The U.S. Army is ready to invest in teeny tiny drones. A request for information filed earlier this month indicates the Army is interested in unmanned aerial vehicles that weigh less than a pound, according to Tandem National Security Innovations.
Nano drones aren't anything new, per se. British armed services have had a lightweight surveillance drone called the Black Hornet for some time. Outside of the Army, educational institutions like Harvard University and the University of Pennsylvania and businesses like AeroEnvironments have also been developing nano drones.
But this new information may mean the technology is finally meeting the Army's expectations. The Army has put together a list of items it'd like from its next drone investment. Here a few of the specifications:
- Real-time video and telemetry
- An air vehicle weighing no more than 150 grams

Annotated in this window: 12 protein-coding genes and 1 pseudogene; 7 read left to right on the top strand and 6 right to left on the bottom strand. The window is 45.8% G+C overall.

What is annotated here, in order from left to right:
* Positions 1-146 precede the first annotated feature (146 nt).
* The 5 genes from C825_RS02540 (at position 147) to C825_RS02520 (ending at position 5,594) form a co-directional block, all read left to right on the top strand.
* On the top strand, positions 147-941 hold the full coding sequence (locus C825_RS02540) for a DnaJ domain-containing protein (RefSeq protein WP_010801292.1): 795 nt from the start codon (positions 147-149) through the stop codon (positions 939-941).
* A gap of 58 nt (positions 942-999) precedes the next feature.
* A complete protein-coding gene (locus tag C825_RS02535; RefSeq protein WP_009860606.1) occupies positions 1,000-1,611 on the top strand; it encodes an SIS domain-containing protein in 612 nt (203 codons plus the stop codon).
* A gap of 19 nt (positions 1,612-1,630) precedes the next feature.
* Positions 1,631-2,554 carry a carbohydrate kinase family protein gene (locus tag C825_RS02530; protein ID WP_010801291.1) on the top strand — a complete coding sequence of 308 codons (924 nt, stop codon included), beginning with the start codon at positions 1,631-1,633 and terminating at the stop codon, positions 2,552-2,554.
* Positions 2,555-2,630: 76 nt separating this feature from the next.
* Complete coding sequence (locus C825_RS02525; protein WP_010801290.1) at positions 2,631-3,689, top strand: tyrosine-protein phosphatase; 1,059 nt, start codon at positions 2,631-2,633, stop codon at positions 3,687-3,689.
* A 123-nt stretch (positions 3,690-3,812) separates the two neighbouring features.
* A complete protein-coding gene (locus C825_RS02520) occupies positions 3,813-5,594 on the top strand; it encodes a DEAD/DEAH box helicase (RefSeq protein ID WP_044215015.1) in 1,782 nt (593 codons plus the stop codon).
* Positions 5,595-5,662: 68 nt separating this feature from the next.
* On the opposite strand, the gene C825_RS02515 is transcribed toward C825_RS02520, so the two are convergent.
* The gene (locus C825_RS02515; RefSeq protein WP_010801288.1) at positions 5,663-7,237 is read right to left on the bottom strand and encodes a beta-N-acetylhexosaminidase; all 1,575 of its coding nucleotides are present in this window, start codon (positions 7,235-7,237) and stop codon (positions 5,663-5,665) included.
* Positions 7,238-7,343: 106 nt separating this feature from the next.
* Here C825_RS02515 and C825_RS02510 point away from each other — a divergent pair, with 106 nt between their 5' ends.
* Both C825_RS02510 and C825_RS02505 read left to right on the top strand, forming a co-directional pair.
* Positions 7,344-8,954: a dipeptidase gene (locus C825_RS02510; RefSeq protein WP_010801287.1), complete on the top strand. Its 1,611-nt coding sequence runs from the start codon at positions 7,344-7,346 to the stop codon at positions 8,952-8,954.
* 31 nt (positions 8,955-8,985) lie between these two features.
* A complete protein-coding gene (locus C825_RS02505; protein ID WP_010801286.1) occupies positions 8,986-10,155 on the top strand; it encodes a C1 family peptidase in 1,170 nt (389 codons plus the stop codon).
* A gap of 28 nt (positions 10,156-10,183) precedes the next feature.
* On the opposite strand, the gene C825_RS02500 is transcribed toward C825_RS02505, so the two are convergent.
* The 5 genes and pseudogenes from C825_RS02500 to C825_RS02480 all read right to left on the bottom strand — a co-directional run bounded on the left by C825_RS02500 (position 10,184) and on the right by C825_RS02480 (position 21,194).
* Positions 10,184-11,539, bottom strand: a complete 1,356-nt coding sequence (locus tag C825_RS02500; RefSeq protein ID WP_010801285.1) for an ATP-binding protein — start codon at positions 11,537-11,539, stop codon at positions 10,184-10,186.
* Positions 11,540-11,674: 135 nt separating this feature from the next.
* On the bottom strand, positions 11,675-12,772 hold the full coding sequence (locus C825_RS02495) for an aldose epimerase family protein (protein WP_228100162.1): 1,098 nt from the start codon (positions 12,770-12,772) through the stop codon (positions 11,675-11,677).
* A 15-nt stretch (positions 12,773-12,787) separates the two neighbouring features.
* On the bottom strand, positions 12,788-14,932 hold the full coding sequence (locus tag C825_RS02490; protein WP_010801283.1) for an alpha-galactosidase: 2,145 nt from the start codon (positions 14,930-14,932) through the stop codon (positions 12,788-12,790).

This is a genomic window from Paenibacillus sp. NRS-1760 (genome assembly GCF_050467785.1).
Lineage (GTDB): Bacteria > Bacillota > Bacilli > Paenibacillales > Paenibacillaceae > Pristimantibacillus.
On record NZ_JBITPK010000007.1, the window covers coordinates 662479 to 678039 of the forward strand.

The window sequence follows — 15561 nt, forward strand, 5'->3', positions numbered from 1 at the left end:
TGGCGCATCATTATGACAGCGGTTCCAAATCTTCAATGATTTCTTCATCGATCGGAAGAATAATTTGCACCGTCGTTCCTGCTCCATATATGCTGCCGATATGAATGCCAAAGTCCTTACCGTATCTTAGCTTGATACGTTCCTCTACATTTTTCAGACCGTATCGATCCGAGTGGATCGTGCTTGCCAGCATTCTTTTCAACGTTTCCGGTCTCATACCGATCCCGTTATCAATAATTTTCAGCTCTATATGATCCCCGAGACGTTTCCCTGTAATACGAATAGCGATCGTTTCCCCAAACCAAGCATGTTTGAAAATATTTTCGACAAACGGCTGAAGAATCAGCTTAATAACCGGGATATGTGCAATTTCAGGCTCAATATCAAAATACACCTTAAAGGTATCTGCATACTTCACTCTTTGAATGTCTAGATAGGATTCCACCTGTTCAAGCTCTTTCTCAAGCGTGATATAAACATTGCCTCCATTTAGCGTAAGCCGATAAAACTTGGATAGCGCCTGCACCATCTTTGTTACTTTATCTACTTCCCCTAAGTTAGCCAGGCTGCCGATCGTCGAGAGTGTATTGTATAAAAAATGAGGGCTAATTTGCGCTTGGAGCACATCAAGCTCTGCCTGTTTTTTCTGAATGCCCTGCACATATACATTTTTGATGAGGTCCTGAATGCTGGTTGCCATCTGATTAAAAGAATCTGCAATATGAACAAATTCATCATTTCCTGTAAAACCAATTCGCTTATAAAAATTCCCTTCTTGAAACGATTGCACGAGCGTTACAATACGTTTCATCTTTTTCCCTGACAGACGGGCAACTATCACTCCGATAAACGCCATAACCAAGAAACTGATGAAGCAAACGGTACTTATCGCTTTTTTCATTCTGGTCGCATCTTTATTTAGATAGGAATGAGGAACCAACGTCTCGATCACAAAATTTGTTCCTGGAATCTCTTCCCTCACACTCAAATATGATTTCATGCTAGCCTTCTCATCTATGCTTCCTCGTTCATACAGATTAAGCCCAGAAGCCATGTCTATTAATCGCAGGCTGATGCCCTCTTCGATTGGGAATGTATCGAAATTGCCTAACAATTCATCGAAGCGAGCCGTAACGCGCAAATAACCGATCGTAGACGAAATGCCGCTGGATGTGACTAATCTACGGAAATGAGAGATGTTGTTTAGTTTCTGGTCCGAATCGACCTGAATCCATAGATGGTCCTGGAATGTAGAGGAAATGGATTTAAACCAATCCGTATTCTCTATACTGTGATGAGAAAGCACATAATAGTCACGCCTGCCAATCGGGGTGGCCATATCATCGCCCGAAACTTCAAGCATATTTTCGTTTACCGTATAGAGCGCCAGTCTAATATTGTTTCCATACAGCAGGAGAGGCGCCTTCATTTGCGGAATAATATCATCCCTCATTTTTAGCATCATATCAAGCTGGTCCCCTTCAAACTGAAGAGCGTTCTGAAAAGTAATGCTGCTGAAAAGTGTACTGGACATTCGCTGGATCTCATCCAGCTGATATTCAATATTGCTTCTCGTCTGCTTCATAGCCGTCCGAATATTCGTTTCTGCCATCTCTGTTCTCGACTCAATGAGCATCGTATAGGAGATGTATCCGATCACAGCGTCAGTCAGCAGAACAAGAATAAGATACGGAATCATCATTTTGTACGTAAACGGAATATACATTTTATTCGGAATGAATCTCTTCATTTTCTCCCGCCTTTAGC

- Flight endurance of 15 minutes
- Vehicle must be able to return to a set location if it loses radio contact
- 500-meter line of sight
- Day and night vision
- During the day, the drone at a 20-meter range must be able to identify a human and recognize whether that target is armed or not
- Air vehicle must be able to fly in 10 knot winds and 15 knot "gusts"
You'll notices the drone request doesn't include any sort of weapon. However, as Eye in the Sky director Gavin Hood said in an interview with Mic earlier this month, it wouldn't take much to weaponize these unmanned vehicles with chemicals like anthrax down the road.